Association for Behavior Analysis International

The Association for Behavior Analysis International® (ABAI) is a nonprofit membership organization with the mission to contribute to the well-being of society by developing, enhancing, and supporting the growth and vitality of the science of behavior analysis through research, education, and practice.


47th Annual Convention; Online; 2021

All times listed are Eastern time (GMT-4 at the time of the convention in May).

Event Details

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Symposium #456
CE Offered: BACB
Multiple Applications of Relational Responding: Under Which Conditions Take Place Humor, Memory Distortions, Rumination, and Time Perception?
Monday, May 31, 2021
3:00 PM–4:50 PM
Area: EAB/VRB; Domain: Translational
Chair: Carmen Luciano (University Almería, Spain)
Discussant: Francisco Ruiz (Fundación Universitaria Konrad-Lorenz)
CE Instructor: Francisco Ruiz, Ph.D.

Relational frame theory (RFT) is a behavioral approach to human language and cognition that accounts for a variety of complex human behavior, such as humor, memory distortions, rumination or time perception. This symposium highlights recent empirical innovations in these four human behaviors. The first paper aims to isolate the impact of different contextual variables for altering or producing the humor behavior. The second paper analyses the conditions under which derived aversive false memories emerge and acquire control over subsequent avoidance intentions. The third paper analyzed the impact of promoting rumination and their alteration through two defusion protocols on a memory task. Finally, the fourth paper analyzes higher-order appetitive motivation, such as personal meaning, over appetitive and aversive functions, to transform time perception. The four papers will be discussed according to derived relational responding as the context for altering contingencies. As well, limitations, future research, and applied dimensions will be discussed.

Instruction Level: Intermediate
Keyword(s): false memories, Humor behavior, Rumination, time perception
Target Audience:

Basic knowledge of relational behavior

Learning Objectives: (1) At the conclusion of the presentation, participants will be able to: (1) understand how memory distortions emerge; (2) the impact of values for transforming the time perception; (3) under what conditions rumination emerge and could be altered; (4) how relational behavior could account such a fenomena.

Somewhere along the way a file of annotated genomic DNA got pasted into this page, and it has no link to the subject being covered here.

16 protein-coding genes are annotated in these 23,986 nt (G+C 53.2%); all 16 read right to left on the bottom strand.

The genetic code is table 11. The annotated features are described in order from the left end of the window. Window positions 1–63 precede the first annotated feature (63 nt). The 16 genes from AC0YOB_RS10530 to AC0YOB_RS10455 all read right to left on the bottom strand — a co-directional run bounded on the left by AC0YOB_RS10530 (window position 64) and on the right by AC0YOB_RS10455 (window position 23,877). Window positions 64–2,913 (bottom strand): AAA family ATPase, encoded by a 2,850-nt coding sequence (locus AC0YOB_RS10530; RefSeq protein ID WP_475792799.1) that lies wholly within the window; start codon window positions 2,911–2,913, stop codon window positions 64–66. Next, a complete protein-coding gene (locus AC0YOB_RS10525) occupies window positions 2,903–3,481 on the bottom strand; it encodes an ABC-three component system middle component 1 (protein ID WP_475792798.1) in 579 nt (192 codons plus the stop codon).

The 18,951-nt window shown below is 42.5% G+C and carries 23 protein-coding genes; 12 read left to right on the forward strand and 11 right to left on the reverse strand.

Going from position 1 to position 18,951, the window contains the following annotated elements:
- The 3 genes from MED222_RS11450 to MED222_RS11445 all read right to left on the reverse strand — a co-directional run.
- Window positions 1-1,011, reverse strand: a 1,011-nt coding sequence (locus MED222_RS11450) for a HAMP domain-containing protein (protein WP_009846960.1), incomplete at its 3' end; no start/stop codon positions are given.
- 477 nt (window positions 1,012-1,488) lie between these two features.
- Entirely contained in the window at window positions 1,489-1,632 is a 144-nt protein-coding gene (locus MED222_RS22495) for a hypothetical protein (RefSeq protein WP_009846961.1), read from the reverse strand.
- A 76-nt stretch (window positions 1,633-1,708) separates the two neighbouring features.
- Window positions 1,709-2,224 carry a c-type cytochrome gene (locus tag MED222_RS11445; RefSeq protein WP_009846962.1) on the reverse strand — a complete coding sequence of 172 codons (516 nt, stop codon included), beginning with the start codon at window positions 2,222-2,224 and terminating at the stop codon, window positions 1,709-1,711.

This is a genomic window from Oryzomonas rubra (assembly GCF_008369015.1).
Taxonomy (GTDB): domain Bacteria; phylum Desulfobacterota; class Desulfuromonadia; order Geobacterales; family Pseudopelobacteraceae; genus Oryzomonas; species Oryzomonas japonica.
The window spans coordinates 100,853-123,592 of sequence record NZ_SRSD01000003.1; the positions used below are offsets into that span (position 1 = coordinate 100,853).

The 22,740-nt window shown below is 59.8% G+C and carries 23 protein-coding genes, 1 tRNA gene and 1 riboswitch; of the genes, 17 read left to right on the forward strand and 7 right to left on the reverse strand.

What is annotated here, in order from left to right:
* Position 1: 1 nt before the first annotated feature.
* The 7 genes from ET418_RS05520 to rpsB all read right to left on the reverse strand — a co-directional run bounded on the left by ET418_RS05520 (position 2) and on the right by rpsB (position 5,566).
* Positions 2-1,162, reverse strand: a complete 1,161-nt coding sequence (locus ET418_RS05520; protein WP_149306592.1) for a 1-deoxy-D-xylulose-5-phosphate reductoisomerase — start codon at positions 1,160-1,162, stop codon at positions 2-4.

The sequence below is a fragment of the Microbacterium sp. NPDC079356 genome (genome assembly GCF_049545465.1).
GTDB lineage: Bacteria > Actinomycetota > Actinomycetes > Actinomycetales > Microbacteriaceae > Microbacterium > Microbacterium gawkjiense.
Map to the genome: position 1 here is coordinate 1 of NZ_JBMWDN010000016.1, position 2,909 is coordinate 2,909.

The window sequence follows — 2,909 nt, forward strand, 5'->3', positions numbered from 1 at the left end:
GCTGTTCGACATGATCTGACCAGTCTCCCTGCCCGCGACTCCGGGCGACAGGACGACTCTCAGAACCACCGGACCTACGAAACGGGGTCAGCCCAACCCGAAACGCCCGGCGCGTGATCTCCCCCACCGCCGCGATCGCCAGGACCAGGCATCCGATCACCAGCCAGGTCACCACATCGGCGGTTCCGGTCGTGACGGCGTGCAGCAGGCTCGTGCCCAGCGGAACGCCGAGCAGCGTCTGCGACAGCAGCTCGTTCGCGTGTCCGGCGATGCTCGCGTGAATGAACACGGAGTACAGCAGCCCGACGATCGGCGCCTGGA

Altering the Emergence of Humor Functions: A Relational Frame Analysis
(Basic Research)
MATHEUS BEBBER (University of Almería), Carmen Luciano (University Almería, Spain), L. Jorge Ruiz-Sanchez (University of Almería)
Abstract: Relational frame theory (RFT) is a modern behavioral approach to human language and cognition that accounts for complex human behavior, such as humor, in terms of derived relational responding. Usually, jokes are a common way of producing humor. According to RFT, jokes are a kind of storytelling in which the functions of a complete, coherent relational network becomes suddenly and unexpectedly transformed. Despite numerous studies showing that humor responses have substantial benefits for mood and health, little is known about the processes that might be involved in the emergence of humor behavior. This study aims to isolate part of the processes that might hinder the emergence of humor. Three contexts were promoted and manipulated: (1) the reality of the event, (2) the identification of the participants with the joke characters, and (3) aversive functions to the content of the joke. Until now, six participants were exposed to four different jokes, three where each of the above-mentioned elements was manipulated, and one as a context of control. Results suggest that the three contexts manipulated in the present study seem to alter the emergence of humor functions. These results are discussed in terms of each element's impact in the emergence of humor.

The Emergence of Aversive False Memories and Their Impact on Avoidance

(Basic Research)
L. JORGE RUIZ-SANCHEZ (University of Almería), Carmen Luciano (University Almería, Spain)